Have a look through the Building Resilience information above and remind yourself of the basics.
Have a discussion about how you can tell how resilient a person is.
Phone a friend/ family member or write a postcard. Tell them something fabulous you have achieved
If it doesn’t challenge you, it doesn’t change you. Unknown
Write it out in fancy pens and decorate. Pop it on your fridge.
Have a quick refresher with the Building Resilience information.
Discussion for this week is…how might resilience affect your learning?
Build a junk sculpture to represent someone you miss. It doesn’t need to be lifelike, just a feeling. Have fun with it.
Happiness can be found even in the darkest of times, if one only remembers to turn on the light. Albus Dumbledore
Have a little reminder of what resilience is from the information above.
This week’s challenge is to make a personalised flag. What would you put on it? What qualities do you have? Put five things on your flag that are ‘you’. Have fun.
Blessed are the hearts that can bend, for they can never be broken. Albert Camus
See if you can find out a bit about Albert.
See what you can remember about resilience. See if you can remember the basics.
This week I would like you to write a prediction of where you think you will be and what you will be doing in five, ten and 15 years. I would also like your caregiver to do the same for you and then compare notes. Maybe you have had some of the same ideas or completely different.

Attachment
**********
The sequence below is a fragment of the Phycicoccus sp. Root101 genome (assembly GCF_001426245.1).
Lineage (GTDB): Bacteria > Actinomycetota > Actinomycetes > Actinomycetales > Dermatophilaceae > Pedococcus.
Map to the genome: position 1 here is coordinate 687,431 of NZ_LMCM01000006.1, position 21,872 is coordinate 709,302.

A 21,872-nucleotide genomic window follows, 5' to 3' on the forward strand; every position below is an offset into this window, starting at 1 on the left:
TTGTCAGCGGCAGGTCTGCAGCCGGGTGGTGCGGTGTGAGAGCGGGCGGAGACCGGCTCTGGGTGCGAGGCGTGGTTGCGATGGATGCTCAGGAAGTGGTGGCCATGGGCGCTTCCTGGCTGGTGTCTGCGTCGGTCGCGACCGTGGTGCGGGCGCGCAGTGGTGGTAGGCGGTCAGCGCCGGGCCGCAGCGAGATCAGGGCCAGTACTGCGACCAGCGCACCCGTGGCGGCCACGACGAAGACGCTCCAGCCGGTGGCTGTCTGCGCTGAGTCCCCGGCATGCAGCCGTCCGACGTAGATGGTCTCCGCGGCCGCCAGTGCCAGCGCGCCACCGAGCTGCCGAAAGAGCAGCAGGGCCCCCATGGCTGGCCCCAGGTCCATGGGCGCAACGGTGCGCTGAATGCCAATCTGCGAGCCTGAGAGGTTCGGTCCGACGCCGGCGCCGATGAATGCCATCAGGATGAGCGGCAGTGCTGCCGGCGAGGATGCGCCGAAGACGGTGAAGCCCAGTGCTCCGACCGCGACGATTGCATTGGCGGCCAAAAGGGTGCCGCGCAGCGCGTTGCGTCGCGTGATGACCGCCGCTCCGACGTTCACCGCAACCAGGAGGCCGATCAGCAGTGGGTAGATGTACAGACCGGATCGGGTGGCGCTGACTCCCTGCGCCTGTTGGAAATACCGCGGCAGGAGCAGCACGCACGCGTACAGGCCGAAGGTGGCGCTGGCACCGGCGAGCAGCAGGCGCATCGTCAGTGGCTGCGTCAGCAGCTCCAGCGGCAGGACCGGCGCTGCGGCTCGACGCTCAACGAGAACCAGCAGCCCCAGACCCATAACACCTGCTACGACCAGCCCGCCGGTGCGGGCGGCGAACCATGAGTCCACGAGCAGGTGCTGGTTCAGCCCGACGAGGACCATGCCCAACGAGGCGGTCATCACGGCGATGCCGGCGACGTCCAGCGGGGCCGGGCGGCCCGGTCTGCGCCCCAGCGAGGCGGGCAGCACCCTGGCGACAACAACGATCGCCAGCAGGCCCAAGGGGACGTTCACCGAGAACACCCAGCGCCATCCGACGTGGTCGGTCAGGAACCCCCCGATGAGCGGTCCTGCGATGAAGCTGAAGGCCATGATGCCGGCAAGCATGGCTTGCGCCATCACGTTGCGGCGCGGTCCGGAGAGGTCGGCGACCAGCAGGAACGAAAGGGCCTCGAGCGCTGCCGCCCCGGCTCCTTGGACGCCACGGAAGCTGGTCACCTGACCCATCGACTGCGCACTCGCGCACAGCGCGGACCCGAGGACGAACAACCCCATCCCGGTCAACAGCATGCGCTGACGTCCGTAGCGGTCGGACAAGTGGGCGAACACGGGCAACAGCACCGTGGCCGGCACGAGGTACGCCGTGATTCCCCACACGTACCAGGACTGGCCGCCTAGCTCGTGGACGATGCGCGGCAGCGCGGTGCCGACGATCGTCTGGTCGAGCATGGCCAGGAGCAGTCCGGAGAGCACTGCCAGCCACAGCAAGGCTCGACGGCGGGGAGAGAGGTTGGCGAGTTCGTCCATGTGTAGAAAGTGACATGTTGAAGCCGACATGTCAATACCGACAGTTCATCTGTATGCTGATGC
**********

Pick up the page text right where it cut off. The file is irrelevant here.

It is not the strongest of the species that survive, nor the most intelligent, but the one most responsive to change. Charles Darwin
Copy the quote in fancy pens and decorate. Stick it on your fridge.
When something goes wrong we sometimes say things like ‘why does this always happen to me?’ When you do this you personalise it. This is not helpful; it is better to normalise it. Things are not out to get you - sometimes things just go wrong.
This week I would like you to draw around your foot. Next to your foot I would like you to write down one goal. The goal should focus on what you would like to achieve. You move forward with your feet and this is how we achieve, by moving forward. Is it a realistic goal? Why is it important to set goals? Is there any more goals you would like to achieve? What can you do right now to accomplish your goal?
I’ve learned that you can tell a lot about a person by the way they handle these three things: a rainy day, lost luggage and tangled Christmas tree lights. Maya Angelou
Copy and put it on the fridge :)
Congratulations, you are now a resilience expert!
You have learned to look at situations differently and how to deal with things when they do not go as planned.
For this final week I would like you to make yourself a certificate to celebrate your achievement. You are awesome!
Last quote of the week so make it really special.
Courage does not always roar. Sometimes courage is the quiet voice at the end of the day saying ‘I will try again tomorrow.’ Unknown
They may have been unknown, but I think they were very wise. :)
*Based on research reviewed by Ann Masten (2016) and inspired by Henderson and Milstein (2003), Hart, Blincow and Thomas (2007) and Jeni Hooper (2012) Adapted by Cath Lowther and HIEP (2016-9)